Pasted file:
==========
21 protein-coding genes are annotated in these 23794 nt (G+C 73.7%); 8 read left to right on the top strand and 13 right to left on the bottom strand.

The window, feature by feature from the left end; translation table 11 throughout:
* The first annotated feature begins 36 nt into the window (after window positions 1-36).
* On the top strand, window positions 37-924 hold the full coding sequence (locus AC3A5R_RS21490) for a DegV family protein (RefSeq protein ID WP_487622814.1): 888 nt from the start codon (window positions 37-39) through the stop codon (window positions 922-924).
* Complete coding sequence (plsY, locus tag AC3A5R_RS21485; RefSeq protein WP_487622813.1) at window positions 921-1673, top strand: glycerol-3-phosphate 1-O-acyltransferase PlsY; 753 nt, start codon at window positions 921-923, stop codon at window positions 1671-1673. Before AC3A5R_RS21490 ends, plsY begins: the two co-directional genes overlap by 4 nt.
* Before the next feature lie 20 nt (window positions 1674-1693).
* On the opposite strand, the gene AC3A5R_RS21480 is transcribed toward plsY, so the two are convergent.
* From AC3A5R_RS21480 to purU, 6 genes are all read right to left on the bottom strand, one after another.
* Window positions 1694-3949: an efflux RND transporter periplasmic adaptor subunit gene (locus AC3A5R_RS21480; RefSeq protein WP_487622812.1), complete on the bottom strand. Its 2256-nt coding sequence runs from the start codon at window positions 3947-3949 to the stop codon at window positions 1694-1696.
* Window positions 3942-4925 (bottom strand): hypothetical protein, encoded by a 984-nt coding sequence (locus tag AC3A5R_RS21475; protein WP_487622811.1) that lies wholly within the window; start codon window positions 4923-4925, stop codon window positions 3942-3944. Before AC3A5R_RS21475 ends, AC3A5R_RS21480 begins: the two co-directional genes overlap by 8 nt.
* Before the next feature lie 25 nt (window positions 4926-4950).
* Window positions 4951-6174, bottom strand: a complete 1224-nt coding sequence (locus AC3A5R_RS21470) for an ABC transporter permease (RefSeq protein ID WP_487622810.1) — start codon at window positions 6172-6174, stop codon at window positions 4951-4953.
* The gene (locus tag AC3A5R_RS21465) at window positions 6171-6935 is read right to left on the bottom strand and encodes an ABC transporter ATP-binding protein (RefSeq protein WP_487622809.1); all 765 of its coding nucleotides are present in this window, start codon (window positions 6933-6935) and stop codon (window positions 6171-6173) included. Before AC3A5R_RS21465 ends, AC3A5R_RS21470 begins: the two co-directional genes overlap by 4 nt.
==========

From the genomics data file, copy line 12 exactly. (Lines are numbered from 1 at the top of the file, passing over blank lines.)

* Window positions 4951-6174, bottom strand: a complete 1224-nt coding sequence (locus AC3A5R_RS21470) for an ABC transporter permease (RefSeq protein ID WP_487622810.1) — start codon at window positions 6172-6174, stop codon at window positions 4951-4953.